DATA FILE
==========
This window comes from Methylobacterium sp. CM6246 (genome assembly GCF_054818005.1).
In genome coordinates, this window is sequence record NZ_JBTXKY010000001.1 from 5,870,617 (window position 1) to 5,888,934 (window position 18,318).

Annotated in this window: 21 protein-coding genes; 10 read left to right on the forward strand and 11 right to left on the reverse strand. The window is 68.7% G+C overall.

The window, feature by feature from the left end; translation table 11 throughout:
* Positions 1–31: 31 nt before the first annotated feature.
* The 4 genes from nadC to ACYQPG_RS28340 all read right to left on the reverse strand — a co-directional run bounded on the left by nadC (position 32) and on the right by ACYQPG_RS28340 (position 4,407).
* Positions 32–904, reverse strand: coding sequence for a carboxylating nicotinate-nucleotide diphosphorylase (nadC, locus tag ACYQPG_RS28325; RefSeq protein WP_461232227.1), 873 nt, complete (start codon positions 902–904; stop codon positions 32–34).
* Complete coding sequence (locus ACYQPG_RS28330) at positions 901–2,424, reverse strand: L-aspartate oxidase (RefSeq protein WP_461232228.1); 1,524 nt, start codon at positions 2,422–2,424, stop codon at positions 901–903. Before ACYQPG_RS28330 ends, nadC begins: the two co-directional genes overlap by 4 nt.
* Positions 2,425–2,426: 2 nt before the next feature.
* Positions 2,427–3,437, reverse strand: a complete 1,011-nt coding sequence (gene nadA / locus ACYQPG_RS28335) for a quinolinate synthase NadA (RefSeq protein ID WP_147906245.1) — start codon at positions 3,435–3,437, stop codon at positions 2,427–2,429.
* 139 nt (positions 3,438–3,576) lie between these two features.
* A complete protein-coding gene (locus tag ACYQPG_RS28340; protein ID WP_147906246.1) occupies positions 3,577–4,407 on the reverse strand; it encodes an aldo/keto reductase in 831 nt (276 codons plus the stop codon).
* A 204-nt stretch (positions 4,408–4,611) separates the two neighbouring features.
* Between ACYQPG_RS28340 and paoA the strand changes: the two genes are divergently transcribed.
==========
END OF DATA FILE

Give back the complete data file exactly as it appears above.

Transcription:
This window comes from Methylobacterium sp. CM6246 (genome assembly GCF_054818005.1).
In genome coordinates, this window is sequence record NZ_JBTXKY010000001.1 from 5,870,617 (window position 1) to 5,888,934 (window position 18,318).

Annotated in this window: 21 protein-coding genes; 10 read left to right on the forward strand and 11 right to left on the reverse strand. The window is 68.7% G+C overall.

The window, feature by feature from the left end; translation table 11 throughout:
* Positions 1–31: 31 nt before the first annotated feature.
* The 4 genes from nadC to ACYQPG_RS28340 all read right to left on the reverse strand — a co-directional run bounded on the left by nadC (position 32) and on the right by ACYQPG_RS28340 (position 4,407).
* Positions 32–904, reverse strand: coding sequence for a carboxylating nicotinate-nucleotide diphosphorylase (nadC, locus tag ACYQPG_RS28325; RefSeq protein WP_461232227.1), 873 nt, complete (start codon positions 902–904; stop codon positions 32–34).
* Complete coding sequence (locus ACYQPG_RS28330) at positions 901–2,424, reverse strand: L-aspartate oxidase (RefSeq protein WP_461232228.1); 1,524 nt, start codon at positions 2,422–2,424, stop codon at positions 901–903. Before ACYQPG_RS28330 ends, nadC begins: the two co-directional genes overlap by 4 nt.
* Positions 2,425–2,426: 2 nt before the next feature.
* Positions 2,427–3,437, reverse strand: a complete 1,011-nt coding sequence (gene nadA / locus ACYQPG_RS28335) for a quinolinate synthase NadA (RefSeq protein ID WP_147906245.1) — start codon at positions 3,435–3,437, stop codon at positions 2,427–2,429.
* 139 nt (positions 3,438–3,576) lie between these two features.
* A complete protein-coding gene (locus tag ACYQPG_RS28340; protein ID WP_147906246.1) occupies positions 3,577–4,407 on the reverse strand; it encodes an aldo/keto reductase in 831 nt (276 codons plus the stop codon).
* A 204-nt stretch (positions 4,408–4,611) separates the two neighbouring features.
* Between ACYQPG_RS28340 and paoA the strand changes: the two genes are divergently transcribed.